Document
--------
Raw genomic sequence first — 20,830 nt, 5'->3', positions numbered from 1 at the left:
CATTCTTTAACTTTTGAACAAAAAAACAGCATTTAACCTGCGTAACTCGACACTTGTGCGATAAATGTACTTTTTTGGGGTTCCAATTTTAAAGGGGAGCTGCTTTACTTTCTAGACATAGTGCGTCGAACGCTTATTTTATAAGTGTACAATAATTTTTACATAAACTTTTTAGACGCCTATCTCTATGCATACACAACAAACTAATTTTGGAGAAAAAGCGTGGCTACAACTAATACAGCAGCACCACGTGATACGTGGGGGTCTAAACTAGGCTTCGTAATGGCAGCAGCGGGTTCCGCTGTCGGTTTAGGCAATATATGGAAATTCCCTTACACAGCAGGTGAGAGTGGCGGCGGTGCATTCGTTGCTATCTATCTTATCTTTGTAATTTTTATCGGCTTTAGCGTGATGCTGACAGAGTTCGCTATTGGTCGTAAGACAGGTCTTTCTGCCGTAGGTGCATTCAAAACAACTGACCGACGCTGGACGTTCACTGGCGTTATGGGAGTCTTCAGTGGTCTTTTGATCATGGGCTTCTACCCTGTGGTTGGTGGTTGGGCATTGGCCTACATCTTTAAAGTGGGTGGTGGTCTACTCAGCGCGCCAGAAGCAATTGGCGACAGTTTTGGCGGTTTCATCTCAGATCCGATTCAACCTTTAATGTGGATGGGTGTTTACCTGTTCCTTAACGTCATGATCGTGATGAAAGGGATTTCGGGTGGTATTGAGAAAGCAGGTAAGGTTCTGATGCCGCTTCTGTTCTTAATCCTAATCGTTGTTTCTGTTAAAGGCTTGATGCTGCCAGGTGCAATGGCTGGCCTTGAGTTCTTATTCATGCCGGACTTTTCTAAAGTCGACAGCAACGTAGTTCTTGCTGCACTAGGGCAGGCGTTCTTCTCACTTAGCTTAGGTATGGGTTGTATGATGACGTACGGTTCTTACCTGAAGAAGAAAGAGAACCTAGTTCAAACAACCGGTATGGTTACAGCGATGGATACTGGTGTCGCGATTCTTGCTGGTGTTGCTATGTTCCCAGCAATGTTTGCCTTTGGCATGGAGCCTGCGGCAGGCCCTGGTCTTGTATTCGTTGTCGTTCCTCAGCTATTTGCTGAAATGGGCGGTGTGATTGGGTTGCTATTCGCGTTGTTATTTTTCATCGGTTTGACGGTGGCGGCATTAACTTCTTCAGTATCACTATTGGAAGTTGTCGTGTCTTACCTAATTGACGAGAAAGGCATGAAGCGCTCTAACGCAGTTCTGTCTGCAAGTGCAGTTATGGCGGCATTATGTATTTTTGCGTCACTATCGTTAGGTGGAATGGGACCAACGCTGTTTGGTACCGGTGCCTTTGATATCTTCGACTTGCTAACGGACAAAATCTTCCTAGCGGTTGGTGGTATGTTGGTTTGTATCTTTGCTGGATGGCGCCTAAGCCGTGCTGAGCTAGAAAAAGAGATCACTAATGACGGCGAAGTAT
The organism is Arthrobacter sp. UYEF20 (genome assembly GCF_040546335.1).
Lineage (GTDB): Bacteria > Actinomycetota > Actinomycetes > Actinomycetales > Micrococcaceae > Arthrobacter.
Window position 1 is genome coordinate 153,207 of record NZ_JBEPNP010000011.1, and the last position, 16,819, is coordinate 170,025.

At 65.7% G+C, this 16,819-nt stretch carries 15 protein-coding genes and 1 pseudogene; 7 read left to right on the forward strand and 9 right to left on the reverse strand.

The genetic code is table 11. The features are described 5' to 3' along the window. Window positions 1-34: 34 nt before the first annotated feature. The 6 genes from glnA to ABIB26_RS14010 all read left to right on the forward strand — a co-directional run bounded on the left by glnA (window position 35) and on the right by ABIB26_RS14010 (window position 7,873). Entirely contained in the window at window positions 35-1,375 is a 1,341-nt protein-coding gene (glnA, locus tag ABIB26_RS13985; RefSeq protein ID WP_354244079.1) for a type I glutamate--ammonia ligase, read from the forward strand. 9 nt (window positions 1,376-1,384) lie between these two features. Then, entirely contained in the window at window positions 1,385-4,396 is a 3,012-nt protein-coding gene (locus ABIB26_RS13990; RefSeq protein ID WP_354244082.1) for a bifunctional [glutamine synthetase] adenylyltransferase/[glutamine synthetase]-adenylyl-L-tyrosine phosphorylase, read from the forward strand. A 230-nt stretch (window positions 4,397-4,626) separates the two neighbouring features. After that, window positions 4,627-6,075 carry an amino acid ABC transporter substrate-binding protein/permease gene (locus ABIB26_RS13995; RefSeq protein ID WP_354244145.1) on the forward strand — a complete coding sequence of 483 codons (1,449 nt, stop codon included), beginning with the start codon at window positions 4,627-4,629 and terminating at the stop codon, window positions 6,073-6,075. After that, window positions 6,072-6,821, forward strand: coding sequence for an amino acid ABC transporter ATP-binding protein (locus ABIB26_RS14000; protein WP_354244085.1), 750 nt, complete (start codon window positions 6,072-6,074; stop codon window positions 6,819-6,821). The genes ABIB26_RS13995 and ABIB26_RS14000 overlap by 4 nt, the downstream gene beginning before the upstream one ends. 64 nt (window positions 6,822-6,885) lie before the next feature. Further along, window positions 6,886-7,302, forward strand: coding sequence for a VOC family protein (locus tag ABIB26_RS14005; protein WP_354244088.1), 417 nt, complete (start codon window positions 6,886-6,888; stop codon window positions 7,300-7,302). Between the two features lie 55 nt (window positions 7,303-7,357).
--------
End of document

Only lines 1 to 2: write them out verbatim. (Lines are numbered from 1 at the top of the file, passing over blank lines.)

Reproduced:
Raw genomic sequence first — 20,830 nt, 5'->3', positions numbered from 1 at the left:
CATTCTTTAACTTTTGAACAAAAAAACAGCATTTAACCTGCGTAACTCGACACTTGTGCGATAAATGTACTTTTTTGGGGTTCCAATTTTAAAGGGGAGCTGCTTTACTTTCTAGACATAGTGCGTCGAACGCTTATTTTATAAGTGTACAATAATTTTTACATAAACTTTTTAGACGCCTATCTCTATGCATACACAACAAACTAATTTTGGAGAAAAAGCGTGGCTACAACTAATACAGCAGCACCACGTGATACGTGGGGGTCTAAACTAGGCTTCGTAATGGCAGCAGCGGGTTCCGCTGTCGGTTTAGGCAATATATGGAAATTCCCTTACACAGCAGGTGAGAGTGGCGGCGGTGCATTCGTTGCTATCTATCTTATCTTTGTAATTTTTATCGGCTTTAGCGTGATGCTGACAGAGTTCGCTATTGGTCGTAAGACAGGTCTTTCTGCCGTAGGTGCATTCAAAACAACTGACCGACGCTGGACGTTCACTGGCGTTATGGGAGTCTTCAGTGGTCTTTTGATCATGGGCTTCTACCCTGTGGTTGGTGGTTGGGCATTGGCCTACATCTTTAAAGTGGGTGGTGGTCTACTCAGCGCGCCAGAAGCAATTGGCGACAGTTTTGGCGGTTTCATCTCAGATCCGATTCAACCTTTAATGTGGATGGGTGTTTACCTGTTCCTTAACGTCATGATCGTGATGAAAGGGATTTCGGGTGGTATTGAGAAAGCAGGTAAGGTTCTGATGCCGCTTCTGTTCTTAATCCTAATCGTTGTTTCTGTTAAAGGCTTGATGCTGCCAGGTGCAATGGCTGGCCTTGAGTTCTTATTCATGCCGGACTTTTCTAAAGTCGACAGCAACGTAGTTCTTGCTGCACTAGGGCAGGCGTTCTTCTCACTTAGCTTAGGTATGGGTTGTATGATGACGTACGGTTCTTACCTGAAGAAGAAAGAGAACCTAGTTCAAACAACCGGTATGGTTACAGCGATGGATACTGGTGTCGCGATTCTTGCTGGTGTTGCTATGTTCCCAGCAATGTTTGCCTTTGGCATGGAGCCTGCGGCAGGCCCTGGTCTTGTATTCGTTGTCGTTCCTCAGCTATTTGCTGAAATGGGCGGTGTGATTGGGTTGCTATTCGCGTTGTTATTTTTCATCGGTTTGACGGTGGCGGCATTAACTTCTTCAGTATCACTATTGGAAGTTGTCGTGTCTTACCTAATTGACGAGAAAGGCATGAAGCGCTCTAACGCAGTTCTGTCTGCAAGTGCAGTTATGGCGGCATTATGTATTTTTGCGTCACTATCGTTAGGTGGAATGGGACCAACGCTGTTTGGTACCGGTGCCTTTGATATCTTCGACTTGCTAACGGACAAAATCTTCCTAGCGGTTGGTGGTATGTTGGTTTGTATCTTTGCTGGATGGCGCCTAAGCCGTGCTGAGCTAGAAAAAGAGATCACTAATGACGGCGAAGTAT